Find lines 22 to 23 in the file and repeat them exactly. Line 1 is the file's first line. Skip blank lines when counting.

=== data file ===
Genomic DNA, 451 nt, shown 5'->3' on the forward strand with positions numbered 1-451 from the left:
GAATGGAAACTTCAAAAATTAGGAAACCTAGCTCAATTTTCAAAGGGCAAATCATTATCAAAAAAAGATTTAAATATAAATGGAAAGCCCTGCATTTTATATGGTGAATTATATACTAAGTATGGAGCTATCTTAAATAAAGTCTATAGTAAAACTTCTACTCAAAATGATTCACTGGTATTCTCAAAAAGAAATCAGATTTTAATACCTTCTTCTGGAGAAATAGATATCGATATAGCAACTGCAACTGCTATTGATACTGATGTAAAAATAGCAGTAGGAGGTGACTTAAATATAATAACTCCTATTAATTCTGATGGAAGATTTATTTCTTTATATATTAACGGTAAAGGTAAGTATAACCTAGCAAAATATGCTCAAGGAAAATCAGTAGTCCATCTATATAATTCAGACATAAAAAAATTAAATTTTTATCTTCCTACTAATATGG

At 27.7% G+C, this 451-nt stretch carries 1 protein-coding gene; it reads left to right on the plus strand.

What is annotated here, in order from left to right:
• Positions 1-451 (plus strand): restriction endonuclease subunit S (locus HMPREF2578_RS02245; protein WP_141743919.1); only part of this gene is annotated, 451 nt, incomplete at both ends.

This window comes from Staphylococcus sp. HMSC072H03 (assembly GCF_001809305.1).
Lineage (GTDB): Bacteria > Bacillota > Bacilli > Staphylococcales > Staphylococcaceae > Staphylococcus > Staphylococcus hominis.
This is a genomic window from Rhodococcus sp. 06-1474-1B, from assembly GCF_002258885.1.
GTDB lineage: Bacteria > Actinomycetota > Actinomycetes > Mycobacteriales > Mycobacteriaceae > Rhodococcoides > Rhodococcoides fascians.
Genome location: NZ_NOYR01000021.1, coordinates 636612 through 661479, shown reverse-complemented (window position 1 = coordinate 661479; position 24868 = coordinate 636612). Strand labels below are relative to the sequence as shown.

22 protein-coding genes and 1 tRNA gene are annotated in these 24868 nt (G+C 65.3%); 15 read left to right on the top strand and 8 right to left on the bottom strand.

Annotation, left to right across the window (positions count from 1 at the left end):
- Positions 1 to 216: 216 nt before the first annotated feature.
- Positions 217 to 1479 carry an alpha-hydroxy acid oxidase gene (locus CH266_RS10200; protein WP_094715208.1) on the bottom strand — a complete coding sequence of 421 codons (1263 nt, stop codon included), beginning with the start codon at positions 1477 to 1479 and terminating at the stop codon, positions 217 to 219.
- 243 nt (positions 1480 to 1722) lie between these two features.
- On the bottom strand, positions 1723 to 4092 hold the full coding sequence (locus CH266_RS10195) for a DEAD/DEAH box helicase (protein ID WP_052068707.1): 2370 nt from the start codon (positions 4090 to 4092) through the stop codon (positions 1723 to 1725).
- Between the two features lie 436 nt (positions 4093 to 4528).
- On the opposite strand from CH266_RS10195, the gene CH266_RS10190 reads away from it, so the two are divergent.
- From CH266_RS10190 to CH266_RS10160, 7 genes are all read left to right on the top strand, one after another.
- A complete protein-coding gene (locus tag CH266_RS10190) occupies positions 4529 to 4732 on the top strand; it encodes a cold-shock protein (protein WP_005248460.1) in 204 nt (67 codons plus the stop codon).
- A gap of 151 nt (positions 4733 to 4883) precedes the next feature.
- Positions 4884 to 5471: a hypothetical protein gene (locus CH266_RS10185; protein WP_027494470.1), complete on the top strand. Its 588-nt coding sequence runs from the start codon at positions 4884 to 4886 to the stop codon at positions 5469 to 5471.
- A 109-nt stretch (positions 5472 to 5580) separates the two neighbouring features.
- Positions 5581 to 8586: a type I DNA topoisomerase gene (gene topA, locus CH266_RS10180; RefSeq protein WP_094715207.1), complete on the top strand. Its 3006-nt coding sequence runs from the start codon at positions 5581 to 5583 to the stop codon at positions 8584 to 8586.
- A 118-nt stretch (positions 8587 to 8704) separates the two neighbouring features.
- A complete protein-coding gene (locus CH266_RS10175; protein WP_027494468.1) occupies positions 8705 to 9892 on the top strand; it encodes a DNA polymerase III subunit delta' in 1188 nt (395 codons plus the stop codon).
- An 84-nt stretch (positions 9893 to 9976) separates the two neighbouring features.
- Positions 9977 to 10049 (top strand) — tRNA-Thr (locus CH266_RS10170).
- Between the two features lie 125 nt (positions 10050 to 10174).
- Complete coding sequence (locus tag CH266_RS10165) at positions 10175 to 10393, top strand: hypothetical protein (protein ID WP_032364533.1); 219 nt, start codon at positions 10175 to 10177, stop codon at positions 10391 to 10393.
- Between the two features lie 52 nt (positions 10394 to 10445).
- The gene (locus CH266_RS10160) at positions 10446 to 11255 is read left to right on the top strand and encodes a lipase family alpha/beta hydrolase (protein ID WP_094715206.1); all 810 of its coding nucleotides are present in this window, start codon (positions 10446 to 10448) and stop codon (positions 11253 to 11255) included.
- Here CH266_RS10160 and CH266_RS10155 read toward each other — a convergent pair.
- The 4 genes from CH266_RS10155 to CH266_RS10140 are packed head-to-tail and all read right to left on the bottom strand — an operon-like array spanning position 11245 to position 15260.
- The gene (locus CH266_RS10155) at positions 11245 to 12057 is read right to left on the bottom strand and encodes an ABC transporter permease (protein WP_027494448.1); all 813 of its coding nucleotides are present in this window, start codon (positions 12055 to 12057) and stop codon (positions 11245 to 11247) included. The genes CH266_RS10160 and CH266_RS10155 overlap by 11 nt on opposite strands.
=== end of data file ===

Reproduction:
- Positions 4884 to 5471: a hypothetical protein gene (locus CH266_RS10185; protein WP_027494470.1), complete on the top strand. Its 588-nt coding sequence runs from the start codon at positions 4884 to 4886 to the stop codon at positions 5469 to 5471.
- A 109-nt stretch (positions 5472 to 5580) separates the two neighbouring features.